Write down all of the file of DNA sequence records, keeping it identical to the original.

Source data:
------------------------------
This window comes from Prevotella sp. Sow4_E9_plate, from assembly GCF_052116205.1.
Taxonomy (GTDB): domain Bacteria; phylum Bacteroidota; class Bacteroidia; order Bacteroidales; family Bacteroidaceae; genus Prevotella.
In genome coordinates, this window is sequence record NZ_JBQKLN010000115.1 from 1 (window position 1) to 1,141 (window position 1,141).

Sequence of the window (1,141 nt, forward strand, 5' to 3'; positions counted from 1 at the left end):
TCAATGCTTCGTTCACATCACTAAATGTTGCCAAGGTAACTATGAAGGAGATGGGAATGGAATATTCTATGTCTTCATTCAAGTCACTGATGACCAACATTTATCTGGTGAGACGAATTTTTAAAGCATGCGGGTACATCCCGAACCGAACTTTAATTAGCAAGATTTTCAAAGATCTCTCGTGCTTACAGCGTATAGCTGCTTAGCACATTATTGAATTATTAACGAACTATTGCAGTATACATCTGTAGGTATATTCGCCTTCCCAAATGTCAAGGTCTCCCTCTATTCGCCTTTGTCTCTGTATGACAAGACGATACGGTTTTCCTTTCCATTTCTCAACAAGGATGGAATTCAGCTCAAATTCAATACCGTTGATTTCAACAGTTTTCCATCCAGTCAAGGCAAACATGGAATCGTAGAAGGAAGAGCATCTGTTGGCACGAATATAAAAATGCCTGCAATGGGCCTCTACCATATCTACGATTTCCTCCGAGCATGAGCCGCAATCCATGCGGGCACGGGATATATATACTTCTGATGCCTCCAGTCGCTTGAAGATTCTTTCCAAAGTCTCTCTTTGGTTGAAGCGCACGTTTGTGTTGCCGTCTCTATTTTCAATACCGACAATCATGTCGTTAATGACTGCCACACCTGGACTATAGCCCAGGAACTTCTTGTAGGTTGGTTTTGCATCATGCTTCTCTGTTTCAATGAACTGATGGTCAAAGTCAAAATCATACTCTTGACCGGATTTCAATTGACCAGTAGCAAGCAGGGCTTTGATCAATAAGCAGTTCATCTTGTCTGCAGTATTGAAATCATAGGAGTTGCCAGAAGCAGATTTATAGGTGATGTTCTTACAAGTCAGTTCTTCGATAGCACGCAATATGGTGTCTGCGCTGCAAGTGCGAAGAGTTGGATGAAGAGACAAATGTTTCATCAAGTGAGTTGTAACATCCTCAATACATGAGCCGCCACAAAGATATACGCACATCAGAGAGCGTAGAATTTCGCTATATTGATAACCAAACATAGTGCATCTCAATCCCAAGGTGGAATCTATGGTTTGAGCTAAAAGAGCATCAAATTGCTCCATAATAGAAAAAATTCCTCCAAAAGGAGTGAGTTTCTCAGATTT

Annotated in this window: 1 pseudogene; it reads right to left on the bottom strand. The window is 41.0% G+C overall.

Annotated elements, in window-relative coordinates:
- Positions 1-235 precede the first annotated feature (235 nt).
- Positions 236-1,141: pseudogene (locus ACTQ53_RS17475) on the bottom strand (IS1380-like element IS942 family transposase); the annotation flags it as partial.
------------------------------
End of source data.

This window comes from Prevotella sp. Sow4_E9_plate, from assembly GCF_052116205.1.
Taxonomy (GTDB): domain Bacteria; phylum Bacteroidota; class Bacteroidia; order Bacteroidales; family Bacteroidaceae; genus Prevotella.
In genome coordinates, this window is sequence record NZ_JBQKLN010000115.1 from 1 (window position 1) to 1,141 (window position 1,141).

Sequence of the window (1,141 nt, forward strand, 5' to 3'; positions counted from 1 at the left end):
TCAATGCTTCGTTCACATCACTAAATGTTGCCAAGGTAACTATGAAGGAGATGGGAATGGAATATTCTATGTCTTCATTCAAGTCACTGATGACCAACATTTATCTGGTGAGACGAATTTTTAAAGCATGCGGGTACATCCCGAACCGAACTTTAATTAGCAAGATTTTCAAAGATCTCTCGTGCTTACAGCGTATAGCTGCTTAGCACATTATTGAATTATTAACGAACTATTGCAGTATACATCTGTAGGTATATTCGCCTTCCCAAATGTCAAGGTCTCCCTCTATTCGCCTTTGTCTCTGTATGACAAGACGATACGGTTTTCCTTTCCATTTCTCAACAAGGATGGAATTCAGCTCAAATTCAATACCGTTGATTTCAACAGTTTTCCATCCAGTCAAGGCAAACATGGAATCGTAGAAGGAAGAGCATCTGTTGGCACGAATATAAAAATGCCTGCAATGGGCCTCTACCATATCTACGATTTCCTCCGAGCATGAGCCGCAATCCATGCGGGCACGGGATATATATACTTCTGATGCCTCCAGTCGCTTGAAGATTCTTTCCAAAGTCTCTCTTTGGTTGAAGCGCACGTTTGTGTTGCCGTCTCTATTTTCAATACCGACAATCATGTCGTTAATGACTGCCACACCTGGACTATAGCCCAGGAACTTCTTGTAGGTTGGTTTTGCATCATGCTTCTCTGTTTCAATGAACTGATGGTCAAAGTCAAAATCATACTCTTGACCGGATTTCAATTGACCAGTAGCAAGCAGGGCTTTGATCAATAAGCAGTTCATCTTGTCTGCAGTATTGAAATCATAGGAGTTGCCAGAAGCAGATTTATAGGTGATGTTCTTACAAGTCAGTTCTTCGATAGCACGCAATATGGTGTCTGCGCTGCAAGTGCGAAGAGTTGGATGAAGAGACAAATGTTTCATCAAGTGAGTTGTAACATCCTCAATACATGAGCCGCCACAAAGATATACGCACATCAGAGAGCGTAGAATTTCGCTATATTGATAACCAAACATAGTGCATCTCAATCCCAAGGTGGAATCTATGGTTTGAGCTAAAAGAGCATCAAATTGCTCCATAATAGAAAAAATTCCTCCAAAAGGAGTGAGTTTCTCAGATTT

Annotated in this window: 1 pseudogene; it reads right to left on the bottom strand. The window is 41.0% G+C overall.

Annotated elements, in window-relative coordinates:
- Positions 1-235 precede the first annotated feature (235 nt).
- Positions 236-1,141: pseudogene (locus ACTQ53_RS17475) on the bottom strand (IS1380-like element IS942 family transposase); the annotation flags it as partial.